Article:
Geographer Vicky Wilkinson looks forward to the ISAF bazaar each week. Working for the U.S. Army Corps of Engineers in Kabul, Afghanistan, she rarely leaves her compound at Afghanistan Engineer District North. On these excursions, she gets to shop, see friends and meet some local people.
One of her local buddies is Arash, a boy about seven years old, who likes to pretend that he’s her bodyguard. Arash accompanies her on the half-mile walk from ISAF (International Security Assistance Force) back to her compound, all the while trying to sell her something so he can buy books for school and help support his family.
On this particular day, Vicky notices the bitter cold. Kabul has been experiencing its worst winter in 15 years, and it just snowed the day before. As sweet little Arash walks and talks, she sees that he’s only wearing a lightweight jacket, no gloves, no socks, old barely usable sneakers and a tattered stocking cap. He must be freezing out here all day, she thinks, as he pitches his Dari translation books. At the end of their walk, Vicky gives him some money and takes nothing in return. She tells him to keep his merchandise and try to sell it to someone else.
Raelene Hampton, chairperson of Operation Warmth, delivers donations to an orphanage.
Vicky is still thinking about cute little Arash the next day when her co-worker Jeanie Gaudette brings up Operation Warmth. A small group of their civilian and military colleagues started this local initiative in November 2011 when winter weather first arrived. Raelene Hampton, chairperson for the volunteer group, told Vicky that Operation Warmth started as a way to collect clothing donations for orphanages during the holidays. Since 22 orphans have died from the cold in recent weeks, the effort continues. They made their first deliveries at the Tahya-e-Maskan Orphanage in Kabul on January 14.
Jeanie suggests using the FundRazr app on Facebook to help raise money for Operation Warmth. A huge Facebook fan, Vicky immediately embraces the idea, and they both start their campaigns that evening. Vicky also includes that she’ll personally match all the donations made on her page. In no time, complete strangers as well as friends and family respond to these appeals. Vicky places her first order of children’s coats, blankets, mittens and hand warmer packs on February 20.
This campaign is just Vicky’s latest effort to work for the greater good, to make a difference in life. She also volunteered to help put tarps on homes ravaged by Hurricane Katrina in 2005.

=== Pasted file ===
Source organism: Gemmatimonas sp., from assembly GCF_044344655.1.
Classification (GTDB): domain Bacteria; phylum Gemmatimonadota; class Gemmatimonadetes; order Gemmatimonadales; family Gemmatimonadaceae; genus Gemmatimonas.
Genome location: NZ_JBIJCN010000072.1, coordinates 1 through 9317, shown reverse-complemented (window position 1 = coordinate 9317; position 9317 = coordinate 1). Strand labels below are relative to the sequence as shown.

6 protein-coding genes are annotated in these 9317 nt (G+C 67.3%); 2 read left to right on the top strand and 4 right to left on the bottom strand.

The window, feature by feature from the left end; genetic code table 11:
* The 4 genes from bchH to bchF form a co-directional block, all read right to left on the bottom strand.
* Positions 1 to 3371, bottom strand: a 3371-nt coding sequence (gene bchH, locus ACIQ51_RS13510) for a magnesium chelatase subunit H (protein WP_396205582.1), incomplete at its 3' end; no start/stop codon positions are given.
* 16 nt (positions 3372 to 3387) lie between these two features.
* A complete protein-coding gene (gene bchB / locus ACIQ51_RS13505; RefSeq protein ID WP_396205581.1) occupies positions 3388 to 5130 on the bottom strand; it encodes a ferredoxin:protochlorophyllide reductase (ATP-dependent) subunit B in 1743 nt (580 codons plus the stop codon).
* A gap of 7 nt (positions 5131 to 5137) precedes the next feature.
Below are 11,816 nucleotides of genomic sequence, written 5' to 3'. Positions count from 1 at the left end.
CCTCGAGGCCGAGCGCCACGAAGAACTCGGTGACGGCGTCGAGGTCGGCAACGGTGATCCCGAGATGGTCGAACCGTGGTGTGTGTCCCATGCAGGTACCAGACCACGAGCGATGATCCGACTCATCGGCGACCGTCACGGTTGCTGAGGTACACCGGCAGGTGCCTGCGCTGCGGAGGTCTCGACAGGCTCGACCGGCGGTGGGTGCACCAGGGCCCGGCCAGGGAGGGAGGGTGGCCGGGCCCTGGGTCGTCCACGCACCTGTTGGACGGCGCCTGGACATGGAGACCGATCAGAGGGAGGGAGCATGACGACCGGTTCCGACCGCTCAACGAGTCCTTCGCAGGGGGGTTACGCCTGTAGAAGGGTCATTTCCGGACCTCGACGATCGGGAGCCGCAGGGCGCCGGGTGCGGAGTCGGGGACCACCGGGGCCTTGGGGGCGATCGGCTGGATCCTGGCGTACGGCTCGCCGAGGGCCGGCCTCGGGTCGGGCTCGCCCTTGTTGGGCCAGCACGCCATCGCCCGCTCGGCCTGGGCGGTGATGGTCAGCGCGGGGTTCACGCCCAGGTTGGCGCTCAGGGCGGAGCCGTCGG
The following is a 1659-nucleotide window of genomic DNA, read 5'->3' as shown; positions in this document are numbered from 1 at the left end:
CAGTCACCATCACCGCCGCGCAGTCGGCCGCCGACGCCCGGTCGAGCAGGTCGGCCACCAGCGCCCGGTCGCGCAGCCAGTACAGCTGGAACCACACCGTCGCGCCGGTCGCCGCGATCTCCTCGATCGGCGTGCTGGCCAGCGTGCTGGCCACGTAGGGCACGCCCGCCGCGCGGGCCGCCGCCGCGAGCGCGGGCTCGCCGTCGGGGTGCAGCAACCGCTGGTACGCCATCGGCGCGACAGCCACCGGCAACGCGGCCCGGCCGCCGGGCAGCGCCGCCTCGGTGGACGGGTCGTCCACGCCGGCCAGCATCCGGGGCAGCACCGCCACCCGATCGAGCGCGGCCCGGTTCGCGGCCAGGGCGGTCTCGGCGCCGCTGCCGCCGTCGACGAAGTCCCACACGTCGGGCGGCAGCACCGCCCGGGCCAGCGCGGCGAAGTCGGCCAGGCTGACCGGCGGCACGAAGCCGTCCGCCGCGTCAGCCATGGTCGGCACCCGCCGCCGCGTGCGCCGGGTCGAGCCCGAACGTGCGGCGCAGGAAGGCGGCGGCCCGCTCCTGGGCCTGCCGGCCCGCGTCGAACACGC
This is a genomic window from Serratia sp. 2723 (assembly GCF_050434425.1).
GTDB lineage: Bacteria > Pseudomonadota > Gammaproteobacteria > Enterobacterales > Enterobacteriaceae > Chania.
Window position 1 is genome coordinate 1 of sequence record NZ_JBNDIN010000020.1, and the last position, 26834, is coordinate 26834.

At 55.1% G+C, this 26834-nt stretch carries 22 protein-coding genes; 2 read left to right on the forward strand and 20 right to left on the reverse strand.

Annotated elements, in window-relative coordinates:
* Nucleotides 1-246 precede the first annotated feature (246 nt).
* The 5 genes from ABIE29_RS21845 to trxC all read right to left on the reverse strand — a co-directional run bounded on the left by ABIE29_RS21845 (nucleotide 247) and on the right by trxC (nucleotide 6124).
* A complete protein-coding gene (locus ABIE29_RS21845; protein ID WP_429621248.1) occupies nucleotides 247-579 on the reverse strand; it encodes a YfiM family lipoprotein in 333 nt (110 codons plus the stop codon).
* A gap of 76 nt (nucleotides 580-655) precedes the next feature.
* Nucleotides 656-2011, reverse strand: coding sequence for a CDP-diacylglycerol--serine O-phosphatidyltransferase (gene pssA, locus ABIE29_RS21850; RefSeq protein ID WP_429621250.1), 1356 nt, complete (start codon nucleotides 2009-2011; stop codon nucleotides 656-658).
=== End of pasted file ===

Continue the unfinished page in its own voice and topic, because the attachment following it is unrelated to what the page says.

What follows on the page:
These plucky moves don’t remotely reflect her sheltered upbringing in Oklahoma City. Living with a strict father, who would ground her if she got grades less than Bs, Vicky never ventured far; she never even dated. After high school, she met her husband when she started working with the U.S. Army Corps of Engineers at Tinker Air Force Base. A year later, she went from living with her parents to living with her husband.
So after her 19-year relationship unraveled in 2005, she found herself alone for the first time. No matter how long she worked or how packed her social calendar was, she always had to come home and be alone in her new “single person” condo. Career-wise, she had worked up the ranks of the USACE from being a temp assistant to a geographer, but she yearned for a bigger purpose.
After returning from the Katrina relief program, she ran into a colleague at USACE in Tulsa who had just redeployed from Afghanistan. He encouraged her to put her name in for the assignment.
When she first got to Kabul, Vicky experienced her own sense of shock and awe. "What have I gotten myself into?" she often said to herself. “We're definitely not in Tulsa anymore.” But she soon acclimated to her surroundings and made new friends. “I've never met a stranger,” she says of her outgoing personality. “Being pulled away from my friends and family and planted on a compound where I don't know a single person doesn't really bother me. All of us here on the compound work and live so closely together that we all form a special bond to one another that feels almost like family.”
Since she's a civilian, Vicky gets to change out of her army uniform into her own clothes at 5:00 p.m. each day. She also puts on her hair extensions, Prada shoes and Brighton accessories. A longtime Brightonista, she wears her Deco Lace earrings most of the time and shops at the Brighton Collectibles at the Woodland Hills Mall when she’s in Tulsa.
Now on her third and final deployment, she’ll return to her “normal” job as a GIS specialist in Tulsa in July. She’ll also be studying for a college degree online at Penn State so she can advance in her career. This next phase of her life includes a beautiful new home. “It’s my ‘reward’ to myself for giving up five years of my life on deployments to Afghanistan,” she says. “It's a new beginning for me with no bad memories in it because it's not a ‘this-is-all-you-can-afford-as-a-result-of-divorce’ condo.”
Actually, she’s no longer alone. Vicky met her “soul mate,” who works for the U.S Embassy in Kabul, as he was leaving a meeting on her compound in 2008. He then approached her twice more before she agreed to have coffee with him. “Thank God he was persistent,” she says. “Just being with him fills my heart with joy.” Since he also returns to the U.S. this year, they’re making plans for a new life together.
Whatever her future holds, she hopes her little bodyguard Arash will stay as cute and kind as he is today. Until she leaves, she’ll continue to buy his wares so he can work towards a better life. “Arash is such a sweet, good-natured boy,” she says. “I like to believe he’ll be a good boy when I'm not around.” And also that he’ll stay warm.